Samsung Electronics expects third quarter profit to plunge 78% but shares surge


People walk past an advertisement for Samsung Galaxy S23 phones at the company’s Seocho building in Seoul on April 7, 2023.

Jung Yeon-je | Afp | Getty Images

South Korean chip giant Samsung Electronics is expecting a 78% drop in operating profit in the quarter ended September, according to guidance released by the company.

The company expects revenue will come in at approximately 67 trillion South Korean won ($50.02 billion) for the third quarter, while operating profit will stand at about 2.4 trillion won.

This compares with the 76.78 trillion won recorded in sales and 10.85 trillion won in operating profit reported a year ago.

On a quarter on quarter basis, the third-quarter guidance reflects an 11.5% increase from the second-quarter revenue figure of 60.01 trillion won, and more than triple the 670 billion won in operating profit.

The operating profit guidance from Samsung was slightly higher than analyst expectations. Before the guidance was released, analysts polled by LSEG expected operating profit of 2.3 trillion won for the September quarter, a 78.7% year-on-year decline.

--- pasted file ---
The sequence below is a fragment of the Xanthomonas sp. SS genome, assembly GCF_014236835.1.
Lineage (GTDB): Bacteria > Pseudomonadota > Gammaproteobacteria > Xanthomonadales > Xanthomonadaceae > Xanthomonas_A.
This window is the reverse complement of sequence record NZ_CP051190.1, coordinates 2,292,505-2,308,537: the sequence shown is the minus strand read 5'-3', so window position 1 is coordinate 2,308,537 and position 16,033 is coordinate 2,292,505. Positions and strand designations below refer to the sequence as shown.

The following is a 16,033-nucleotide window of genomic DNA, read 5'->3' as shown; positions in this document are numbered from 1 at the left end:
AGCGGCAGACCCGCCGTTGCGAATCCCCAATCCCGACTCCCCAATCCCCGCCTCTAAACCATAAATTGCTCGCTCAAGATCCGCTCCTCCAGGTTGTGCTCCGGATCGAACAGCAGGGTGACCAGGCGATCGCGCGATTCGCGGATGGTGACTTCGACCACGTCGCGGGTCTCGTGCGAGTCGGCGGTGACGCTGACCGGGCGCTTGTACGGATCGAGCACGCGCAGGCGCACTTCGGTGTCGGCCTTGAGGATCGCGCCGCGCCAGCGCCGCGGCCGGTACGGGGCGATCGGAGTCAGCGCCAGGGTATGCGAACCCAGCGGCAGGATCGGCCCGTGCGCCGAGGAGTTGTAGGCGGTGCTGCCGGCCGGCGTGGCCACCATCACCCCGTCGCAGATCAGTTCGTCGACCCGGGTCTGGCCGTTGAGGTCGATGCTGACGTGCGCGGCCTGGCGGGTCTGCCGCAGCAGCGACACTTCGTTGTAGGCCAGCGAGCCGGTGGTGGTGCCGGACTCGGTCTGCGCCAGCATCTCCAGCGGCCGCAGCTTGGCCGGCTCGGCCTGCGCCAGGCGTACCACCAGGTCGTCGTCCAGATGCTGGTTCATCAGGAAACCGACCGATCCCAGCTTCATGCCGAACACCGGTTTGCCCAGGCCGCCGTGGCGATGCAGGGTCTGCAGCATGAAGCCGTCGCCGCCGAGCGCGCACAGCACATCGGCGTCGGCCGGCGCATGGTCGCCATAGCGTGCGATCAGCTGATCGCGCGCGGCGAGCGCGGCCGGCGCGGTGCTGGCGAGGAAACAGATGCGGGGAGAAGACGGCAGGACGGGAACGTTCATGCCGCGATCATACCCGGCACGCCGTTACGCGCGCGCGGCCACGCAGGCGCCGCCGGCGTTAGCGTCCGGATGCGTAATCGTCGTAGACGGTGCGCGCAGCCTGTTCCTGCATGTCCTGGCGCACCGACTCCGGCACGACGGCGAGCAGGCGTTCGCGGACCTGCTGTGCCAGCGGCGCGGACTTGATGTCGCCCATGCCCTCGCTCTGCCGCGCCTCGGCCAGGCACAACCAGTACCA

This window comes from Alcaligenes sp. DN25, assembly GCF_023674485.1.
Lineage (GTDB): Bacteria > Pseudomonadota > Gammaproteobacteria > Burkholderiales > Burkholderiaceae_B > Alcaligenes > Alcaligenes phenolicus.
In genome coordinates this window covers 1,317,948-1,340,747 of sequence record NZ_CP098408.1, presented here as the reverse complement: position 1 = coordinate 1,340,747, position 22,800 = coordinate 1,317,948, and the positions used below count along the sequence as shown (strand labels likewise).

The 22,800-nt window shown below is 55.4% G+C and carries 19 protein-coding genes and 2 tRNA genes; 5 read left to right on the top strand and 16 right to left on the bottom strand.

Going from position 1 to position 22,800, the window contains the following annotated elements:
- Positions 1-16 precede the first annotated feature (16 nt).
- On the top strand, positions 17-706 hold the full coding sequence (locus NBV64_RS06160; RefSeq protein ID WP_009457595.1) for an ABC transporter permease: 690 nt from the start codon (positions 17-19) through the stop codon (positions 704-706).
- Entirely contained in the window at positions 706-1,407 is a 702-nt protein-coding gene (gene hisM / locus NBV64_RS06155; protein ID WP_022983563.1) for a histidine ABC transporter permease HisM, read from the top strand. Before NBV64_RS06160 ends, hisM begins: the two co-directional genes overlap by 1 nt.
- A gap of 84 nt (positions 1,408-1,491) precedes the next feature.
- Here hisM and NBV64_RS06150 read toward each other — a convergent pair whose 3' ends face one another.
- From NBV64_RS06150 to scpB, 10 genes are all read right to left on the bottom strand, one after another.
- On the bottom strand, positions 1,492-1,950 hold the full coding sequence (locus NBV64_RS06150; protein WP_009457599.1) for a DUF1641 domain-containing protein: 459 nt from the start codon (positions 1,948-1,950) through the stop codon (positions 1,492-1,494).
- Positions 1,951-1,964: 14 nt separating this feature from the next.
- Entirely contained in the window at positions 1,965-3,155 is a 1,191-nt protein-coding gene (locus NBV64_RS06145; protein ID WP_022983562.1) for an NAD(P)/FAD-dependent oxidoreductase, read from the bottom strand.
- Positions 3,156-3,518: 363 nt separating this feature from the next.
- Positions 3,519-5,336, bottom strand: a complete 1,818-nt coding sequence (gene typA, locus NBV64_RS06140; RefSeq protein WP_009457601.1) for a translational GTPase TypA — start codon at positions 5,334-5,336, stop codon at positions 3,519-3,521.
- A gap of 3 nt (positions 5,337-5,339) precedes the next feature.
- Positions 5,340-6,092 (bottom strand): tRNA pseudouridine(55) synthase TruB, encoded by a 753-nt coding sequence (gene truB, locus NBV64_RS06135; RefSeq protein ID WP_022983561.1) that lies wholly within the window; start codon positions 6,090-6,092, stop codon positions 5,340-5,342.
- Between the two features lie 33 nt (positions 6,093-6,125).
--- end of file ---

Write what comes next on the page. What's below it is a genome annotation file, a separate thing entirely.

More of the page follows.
Revenue was expected to come in at 67.8 trillion won, a fall of 11.6%, according to forecasts from LSEG, formerly known as Refinitiv.

Samsung is the world’s largest maker of memory chips, used in products ranging from laptops to servers. It is also the world’s biggest smartphone player.

Shares of the chip giant surged 3.16% on Wednesday. The stock was the largest gainer on the South Korean Kospi and powering the index to lead gains in Asia.

We went inside Samsung's global headquarters in South Korea

SK Kim, executive director of Daiwa Securities, told CNBC’s “Squawk Box Asia” that Samsung is expected to see a meaningful “price recovery” from the second quarter of 2024, explaining that the current demand environment is weak and that Samsung is using production cuts to “change the situation.”

On the geopolitical front, Kim believes that the recent announcement of Samsung (as well as counterpart SK Hynix) being allowed to ship U.S. semiconductor manufacturing equipment to their China factories indefinitely without separate U.S. approvals will be a positive for the company.

He acknowledges that there are still certain restrictions, but this will allow the company to upgrade their capacity in the medium term, perhaps until 2025, if need be.

Daiwa Securities discusses Samsung Electronics' earnings guidance


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